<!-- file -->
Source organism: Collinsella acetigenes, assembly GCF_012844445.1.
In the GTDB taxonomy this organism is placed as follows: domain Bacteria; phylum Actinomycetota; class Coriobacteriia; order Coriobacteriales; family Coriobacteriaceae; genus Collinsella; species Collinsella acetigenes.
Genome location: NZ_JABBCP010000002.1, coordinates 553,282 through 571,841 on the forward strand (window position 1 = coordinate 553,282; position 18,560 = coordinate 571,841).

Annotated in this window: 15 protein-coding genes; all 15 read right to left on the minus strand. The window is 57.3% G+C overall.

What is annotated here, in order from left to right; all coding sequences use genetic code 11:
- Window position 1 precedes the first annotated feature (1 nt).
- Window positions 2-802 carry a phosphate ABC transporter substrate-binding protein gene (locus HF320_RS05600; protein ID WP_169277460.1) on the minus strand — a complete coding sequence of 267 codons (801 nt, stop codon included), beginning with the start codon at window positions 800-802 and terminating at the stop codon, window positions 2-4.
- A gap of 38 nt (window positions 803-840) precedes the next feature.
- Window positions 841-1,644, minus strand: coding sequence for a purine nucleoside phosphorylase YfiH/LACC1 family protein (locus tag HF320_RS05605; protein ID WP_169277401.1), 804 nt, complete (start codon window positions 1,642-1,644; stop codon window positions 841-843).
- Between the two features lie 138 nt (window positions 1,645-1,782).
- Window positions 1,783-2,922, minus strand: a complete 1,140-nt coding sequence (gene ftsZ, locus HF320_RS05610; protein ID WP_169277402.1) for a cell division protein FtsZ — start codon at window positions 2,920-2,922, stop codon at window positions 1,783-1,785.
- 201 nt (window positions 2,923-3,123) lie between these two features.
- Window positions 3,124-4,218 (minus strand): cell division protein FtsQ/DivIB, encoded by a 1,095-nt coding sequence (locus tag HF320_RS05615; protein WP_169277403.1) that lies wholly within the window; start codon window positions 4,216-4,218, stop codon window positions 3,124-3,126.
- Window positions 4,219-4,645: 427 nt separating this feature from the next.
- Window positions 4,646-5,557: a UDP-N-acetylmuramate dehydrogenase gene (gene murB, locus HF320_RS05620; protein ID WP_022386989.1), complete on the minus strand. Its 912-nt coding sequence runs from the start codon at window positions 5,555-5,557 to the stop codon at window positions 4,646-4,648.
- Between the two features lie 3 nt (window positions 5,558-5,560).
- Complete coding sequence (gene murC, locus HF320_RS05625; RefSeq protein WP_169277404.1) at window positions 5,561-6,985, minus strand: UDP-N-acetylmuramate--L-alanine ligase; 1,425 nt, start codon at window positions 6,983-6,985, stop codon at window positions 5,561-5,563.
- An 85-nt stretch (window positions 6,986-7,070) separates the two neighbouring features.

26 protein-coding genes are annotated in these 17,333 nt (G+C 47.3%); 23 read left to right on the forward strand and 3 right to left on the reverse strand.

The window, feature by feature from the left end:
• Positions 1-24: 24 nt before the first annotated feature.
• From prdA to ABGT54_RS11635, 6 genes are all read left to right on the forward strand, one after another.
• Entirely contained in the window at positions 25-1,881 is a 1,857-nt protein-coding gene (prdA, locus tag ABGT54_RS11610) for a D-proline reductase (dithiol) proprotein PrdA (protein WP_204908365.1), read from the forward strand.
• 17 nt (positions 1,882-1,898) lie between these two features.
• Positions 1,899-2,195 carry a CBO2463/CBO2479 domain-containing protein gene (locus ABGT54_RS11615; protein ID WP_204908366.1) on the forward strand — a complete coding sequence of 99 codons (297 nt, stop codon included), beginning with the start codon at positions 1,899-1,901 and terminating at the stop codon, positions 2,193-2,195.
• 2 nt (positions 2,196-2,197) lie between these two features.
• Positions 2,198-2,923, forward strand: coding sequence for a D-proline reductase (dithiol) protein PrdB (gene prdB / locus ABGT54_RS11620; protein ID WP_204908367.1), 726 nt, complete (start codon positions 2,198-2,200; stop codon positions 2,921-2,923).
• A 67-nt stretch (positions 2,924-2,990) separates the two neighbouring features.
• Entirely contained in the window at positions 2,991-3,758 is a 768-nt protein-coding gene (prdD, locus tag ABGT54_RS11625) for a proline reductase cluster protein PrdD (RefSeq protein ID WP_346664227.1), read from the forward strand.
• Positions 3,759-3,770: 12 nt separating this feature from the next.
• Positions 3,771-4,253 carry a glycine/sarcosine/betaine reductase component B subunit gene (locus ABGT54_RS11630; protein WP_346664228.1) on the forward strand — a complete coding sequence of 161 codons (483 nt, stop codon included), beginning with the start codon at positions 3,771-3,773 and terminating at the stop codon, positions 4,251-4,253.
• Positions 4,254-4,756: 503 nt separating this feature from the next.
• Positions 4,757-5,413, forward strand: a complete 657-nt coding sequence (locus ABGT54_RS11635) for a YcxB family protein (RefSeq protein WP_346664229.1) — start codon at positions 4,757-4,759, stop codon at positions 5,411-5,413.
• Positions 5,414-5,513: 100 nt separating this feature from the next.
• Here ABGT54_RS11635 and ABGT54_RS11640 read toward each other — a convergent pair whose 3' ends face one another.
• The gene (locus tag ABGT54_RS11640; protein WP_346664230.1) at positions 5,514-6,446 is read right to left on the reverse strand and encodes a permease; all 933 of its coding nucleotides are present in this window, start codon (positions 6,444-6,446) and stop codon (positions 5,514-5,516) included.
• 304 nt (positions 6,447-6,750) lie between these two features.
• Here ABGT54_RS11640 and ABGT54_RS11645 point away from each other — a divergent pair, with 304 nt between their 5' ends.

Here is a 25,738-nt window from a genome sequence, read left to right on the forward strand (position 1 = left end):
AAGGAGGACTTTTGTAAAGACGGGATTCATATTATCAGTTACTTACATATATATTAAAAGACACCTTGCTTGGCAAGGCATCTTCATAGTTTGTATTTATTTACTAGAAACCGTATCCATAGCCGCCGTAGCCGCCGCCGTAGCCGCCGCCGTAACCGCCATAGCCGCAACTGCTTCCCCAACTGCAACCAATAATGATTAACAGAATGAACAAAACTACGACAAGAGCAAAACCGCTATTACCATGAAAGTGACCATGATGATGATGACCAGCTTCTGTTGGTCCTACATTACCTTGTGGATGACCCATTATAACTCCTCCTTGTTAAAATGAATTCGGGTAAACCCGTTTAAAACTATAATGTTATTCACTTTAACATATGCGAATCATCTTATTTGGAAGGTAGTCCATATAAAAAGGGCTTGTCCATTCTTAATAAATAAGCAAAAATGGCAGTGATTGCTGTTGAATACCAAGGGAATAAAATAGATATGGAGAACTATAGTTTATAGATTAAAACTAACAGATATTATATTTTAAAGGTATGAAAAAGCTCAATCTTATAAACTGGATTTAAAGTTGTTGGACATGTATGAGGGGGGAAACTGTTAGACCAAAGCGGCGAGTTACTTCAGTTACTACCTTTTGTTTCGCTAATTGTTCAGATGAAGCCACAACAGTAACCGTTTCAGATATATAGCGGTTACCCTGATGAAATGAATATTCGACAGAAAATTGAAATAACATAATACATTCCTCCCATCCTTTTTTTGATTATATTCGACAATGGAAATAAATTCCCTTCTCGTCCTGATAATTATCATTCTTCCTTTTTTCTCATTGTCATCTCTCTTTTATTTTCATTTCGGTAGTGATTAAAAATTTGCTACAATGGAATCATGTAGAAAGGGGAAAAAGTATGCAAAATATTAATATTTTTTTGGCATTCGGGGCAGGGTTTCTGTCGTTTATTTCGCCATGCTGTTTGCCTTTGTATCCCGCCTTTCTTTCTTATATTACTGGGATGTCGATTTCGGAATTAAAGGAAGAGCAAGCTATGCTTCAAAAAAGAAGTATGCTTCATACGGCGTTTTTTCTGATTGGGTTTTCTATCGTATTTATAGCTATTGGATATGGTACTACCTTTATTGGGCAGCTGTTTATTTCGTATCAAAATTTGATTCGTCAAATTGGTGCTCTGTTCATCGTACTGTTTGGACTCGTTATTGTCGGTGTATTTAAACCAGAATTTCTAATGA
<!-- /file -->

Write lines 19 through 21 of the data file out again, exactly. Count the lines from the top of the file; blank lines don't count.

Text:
26 protein-coding genes are annotated in these 17,333 nt (G+C 47.3%); 23 read left to right on the forward strand and 3 right to left on the reverse strand.

The window, feature by feature from the left end:
• Positions 1-24: 24 nt before the first annotated feature.